EU-level legislation and tools are needed to create a safer market for pets


EU-level legislation and tools are needed to create a safer market for pets

22 April 2020
Eurogroup for Animals
The illegal trade in cats and dogs is a big and highly organised business which, even during the COVID-19 crisis, is still continuing.

This was just one of the take-home messages from an online workshop yesterday, ‘The Illegal Pet Trade - Game Over’, organised by Eurogroup for Animals and the Croatian Presidency of the Council of the European Union. The illegal EU-wide trade in dogs and cats, which has only been made easier in recent years by the internet, threatens not just the welfare of the animals involved, but also public health, consumers and taxpayers. Online sellers are mostly not required to certify their identity or provide licensing or registration details in their advertisements, so it is difficult to distinguish between legal and illegal advertisements and accurately measure the true scale of the issue.

The workshop also concluded that a combination of European interconnected databases and mandatory Identification & Registration (I&R) in all Member States is crucial to improve the traceability of animals. The fact that the illegal market has moved online has increased the need for action at a European level, and a delegated act on I&R under the animal health law should be implemented post haste.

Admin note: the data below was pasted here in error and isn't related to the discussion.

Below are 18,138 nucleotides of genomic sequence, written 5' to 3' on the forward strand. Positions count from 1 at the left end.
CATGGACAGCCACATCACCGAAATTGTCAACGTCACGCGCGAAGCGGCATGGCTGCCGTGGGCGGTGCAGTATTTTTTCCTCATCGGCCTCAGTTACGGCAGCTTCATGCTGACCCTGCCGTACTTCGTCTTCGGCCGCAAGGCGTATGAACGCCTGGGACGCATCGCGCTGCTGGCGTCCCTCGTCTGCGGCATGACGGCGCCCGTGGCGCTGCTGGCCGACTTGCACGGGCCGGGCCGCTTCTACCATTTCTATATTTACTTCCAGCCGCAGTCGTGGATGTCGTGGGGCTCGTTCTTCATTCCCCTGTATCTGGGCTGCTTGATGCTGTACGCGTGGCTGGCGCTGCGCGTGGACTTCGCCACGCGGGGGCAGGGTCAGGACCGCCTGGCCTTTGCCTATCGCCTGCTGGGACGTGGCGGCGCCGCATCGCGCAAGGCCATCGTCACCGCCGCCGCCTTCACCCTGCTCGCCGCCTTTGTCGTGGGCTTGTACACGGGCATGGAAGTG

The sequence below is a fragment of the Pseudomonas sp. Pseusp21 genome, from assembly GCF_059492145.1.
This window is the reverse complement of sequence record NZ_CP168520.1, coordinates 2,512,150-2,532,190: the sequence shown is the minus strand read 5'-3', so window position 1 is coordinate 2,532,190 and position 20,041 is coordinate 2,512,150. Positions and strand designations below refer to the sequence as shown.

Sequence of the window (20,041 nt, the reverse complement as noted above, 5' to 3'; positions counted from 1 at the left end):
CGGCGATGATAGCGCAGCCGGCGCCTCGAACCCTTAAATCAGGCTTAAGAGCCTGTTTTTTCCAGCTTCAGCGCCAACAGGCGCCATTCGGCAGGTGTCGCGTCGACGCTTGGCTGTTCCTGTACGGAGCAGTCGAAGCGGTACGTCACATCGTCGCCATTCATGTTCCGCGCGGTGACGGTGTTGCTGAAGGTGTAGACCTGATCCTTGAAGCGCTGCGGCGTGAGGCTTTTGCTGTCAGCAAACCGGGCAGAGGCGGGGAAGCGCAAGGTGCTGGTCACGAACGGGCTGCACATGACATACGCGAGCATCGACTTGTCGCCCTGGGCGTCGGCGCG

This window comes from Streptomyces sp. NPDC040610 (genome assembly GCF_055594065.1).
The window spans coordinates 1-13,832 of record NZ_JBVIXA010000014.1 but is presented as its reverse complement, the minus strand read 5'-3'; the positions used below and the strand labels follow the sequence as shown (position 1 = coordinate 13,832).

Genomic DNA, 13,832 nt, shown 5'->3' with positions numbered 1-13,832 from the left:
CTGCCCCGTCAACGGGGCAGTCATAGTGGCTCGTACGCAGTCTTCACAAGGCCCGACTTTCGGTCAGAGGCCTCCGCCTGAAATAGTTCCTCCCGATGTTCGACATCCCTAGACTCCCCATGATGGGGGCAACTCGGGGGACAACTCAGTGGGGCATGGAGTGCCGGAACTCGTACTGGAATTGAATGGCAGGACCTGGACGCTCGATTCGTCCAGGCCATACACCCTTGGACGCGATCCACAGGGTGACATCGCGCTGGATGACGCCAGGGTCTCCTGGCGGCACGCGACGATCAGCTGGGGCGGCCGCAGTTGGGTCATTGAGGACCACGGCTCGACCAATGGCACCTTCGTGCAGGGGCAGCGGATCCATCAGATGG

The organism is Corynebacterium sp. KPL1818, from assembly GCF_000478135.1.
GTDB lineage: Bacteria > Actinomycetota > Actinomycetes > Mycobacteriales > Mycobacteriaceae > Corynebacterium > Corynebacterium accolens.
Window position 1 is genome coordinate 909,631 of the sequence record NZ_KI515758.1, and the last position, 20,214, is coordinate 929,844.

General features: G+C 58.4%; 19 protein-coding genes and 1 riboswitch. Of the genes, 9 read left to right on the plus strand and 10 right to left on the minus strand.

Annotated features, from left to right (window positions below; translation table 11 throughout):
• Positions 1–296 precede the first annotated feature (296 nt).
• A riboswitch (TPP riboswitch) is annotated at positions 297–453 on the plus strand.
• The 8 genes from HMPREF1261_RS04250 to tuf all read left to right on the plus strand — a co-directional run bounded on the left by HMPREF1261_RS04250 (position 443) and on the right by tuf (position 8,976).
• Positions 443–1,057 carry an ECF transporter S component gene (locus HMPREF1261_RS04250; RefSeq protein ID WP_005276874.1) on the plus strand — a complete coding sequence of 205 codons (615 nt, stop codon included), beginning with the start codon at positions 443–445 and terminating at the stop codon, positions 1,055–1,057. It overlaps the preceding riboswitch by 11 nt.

Secondly, Member States need EU-wide, clear and binding obligations for online platforms mandating that only registered cats and dogs can be advertised by traceable sellers. The forthcoming revision of the electronic commerce Directive and Digital Services Act could address this issue.  A proper platform registering and linking registrations with sellers and pets is needed, alongside better awareness among consumers about breeding conditions and verification of data. 

Finally, intra-Member State cooperation and wider international cooperation on combating tax evasion and organised crime is the single biggest way of ultimately stopping this trade. Often, illegal pet traders are also trading drugs, weapons or humans, and as with these cargoes, heavy penalty systems are the only deterrent.

Focusing on EU legislation and national practice, the workshop welcomed 25 speakers and almost 100 participants from animal welfare organisations, national competent authorities, EU institutions, universities and the private sector coming from 25 of the EU Member States, plus the UK, Switzerland and Norway. Its online format was a last-minute adjustment owing to the COVID-19 crisis, but was a great success.

We have a new European Commission in place that has expressed a commitment to do more on animal welfare. The increased attention for zoonotic diseases during this COVID-19 crisis can also help to draw attention to the illegal pet trade and propose constructive solutions.
Reineke Hameleers, CEO, Eurogroup for Animals